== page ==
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The Carletonian

The Carletonian

The Carletonian

Getting High in the ’40s

<tober 16th, 1942 issue of the Carletonian, John Mattill wrote, “On the green grass of the Minnesota prairie, in a place that looks as far out in the sticks as the middle of Wyoming and just as flat, is Carleton’s newest 160 acres.”

The school’s “newest 160 acres” was Dack Farm in Stanton, a small junction eight miles directly east of campus on route 19. Why did Carleton buy this tiny farm “far out in the sticks”? Mattill continued: “Fifteen-foot solid concrete block walls, buttressed with little niches all ready for the roof beams, marks the hangar. Window empty, the place for the moment looks more like ruins of an ancient cathedral than a modern airport-to-be.”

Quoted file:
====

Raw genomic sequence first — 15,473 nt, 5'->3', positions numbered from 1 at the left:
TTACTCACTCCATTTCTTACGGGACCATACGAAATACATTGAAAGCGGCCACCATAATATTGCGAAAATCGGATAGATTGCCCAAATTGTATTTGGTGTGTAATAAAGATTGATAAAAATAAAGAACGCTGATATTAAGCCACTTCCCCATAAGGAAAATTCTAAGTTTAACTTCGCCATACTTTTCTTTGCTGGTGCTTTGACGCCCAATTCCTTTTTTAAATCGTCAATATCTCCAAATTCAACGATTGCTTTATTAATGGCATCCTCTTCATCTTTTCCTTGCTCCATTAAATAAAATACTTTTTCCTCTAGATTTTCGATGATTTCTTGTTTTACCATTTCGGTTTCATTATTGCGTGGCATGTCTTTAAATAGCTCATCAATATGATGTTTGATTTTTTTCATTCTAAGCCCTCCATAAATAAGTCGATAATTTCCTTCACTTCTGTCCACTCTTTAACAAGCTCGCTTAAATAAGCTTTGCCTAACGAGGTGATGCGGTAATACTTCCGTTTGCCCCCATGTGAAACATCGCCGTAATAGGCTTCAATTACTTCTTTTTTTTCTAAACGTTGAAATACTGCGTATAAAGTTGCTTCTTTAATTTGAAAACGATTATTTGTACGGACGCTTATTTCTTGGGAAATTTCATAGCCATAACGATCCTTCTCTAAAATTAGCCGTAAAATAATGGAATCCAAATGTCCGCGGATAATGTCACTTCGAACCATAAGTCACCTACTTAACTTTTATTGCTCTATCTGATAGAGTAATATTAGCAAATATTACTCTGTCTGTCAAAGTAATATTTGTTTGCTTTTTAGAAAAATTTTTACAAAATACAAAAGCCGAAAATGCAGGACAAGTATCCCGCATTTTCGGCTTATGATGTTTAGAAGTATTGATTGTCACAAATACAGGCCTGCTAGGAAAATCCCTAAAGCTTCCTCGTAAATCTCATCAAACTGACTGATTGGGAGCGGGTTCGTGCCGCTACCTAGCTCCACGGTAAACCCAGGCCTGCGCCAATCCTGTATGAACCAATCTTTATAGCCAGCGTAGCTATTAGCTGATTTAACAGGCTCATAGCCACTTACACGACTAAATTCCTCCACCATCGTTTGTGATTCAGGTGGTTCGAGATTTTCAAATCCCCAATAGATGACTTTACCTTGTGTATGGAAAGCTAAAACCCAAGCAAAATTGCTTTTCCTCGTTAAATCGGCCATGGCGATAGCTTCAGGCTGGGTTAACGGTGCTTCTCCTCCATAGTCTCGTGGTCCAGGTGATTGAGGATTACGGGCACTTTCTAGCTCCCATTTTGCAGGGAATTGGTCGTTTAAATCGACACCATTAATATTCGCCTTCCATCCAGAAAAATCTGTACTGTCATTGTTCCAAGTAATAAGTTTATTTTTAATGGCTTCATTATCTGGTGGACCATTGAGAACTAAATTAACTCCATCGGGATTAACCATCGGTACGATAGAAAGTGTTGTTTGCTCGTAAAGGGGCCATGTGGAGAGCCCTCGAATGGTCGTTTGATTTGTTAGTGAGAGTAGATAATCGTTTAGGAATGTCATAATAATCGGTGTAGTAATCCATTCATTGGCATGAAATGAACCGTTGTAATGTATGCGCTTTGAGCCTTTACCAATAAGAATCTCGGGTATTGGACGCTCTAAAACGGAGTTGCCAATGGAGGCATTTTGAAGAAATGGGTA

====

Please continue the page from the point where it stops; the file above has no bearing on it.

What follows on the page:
1942 marked the middle of World War II. According to Admission’s historical timeline, the War brought “major disruptions to campus life,” with 1,500 Carleton students serving in the forces. In 1943, male enrollment fell to 98 students from 455. Carleton bought Stanton farm to build an airport, in order to train male students as pilots. Geologist Dr. Gould prospected the area and deemed it appropriate due to its “unobstructed approaches, flat terrain, and good drainage.” After the completion of the building, Carleton began to offer basic air training to male students.

In 1944, however, as the war came to close, Carleton sold the property to a private enterprise, Triangle Aviation, and the Stanton Airfield has been commercially used since this time.

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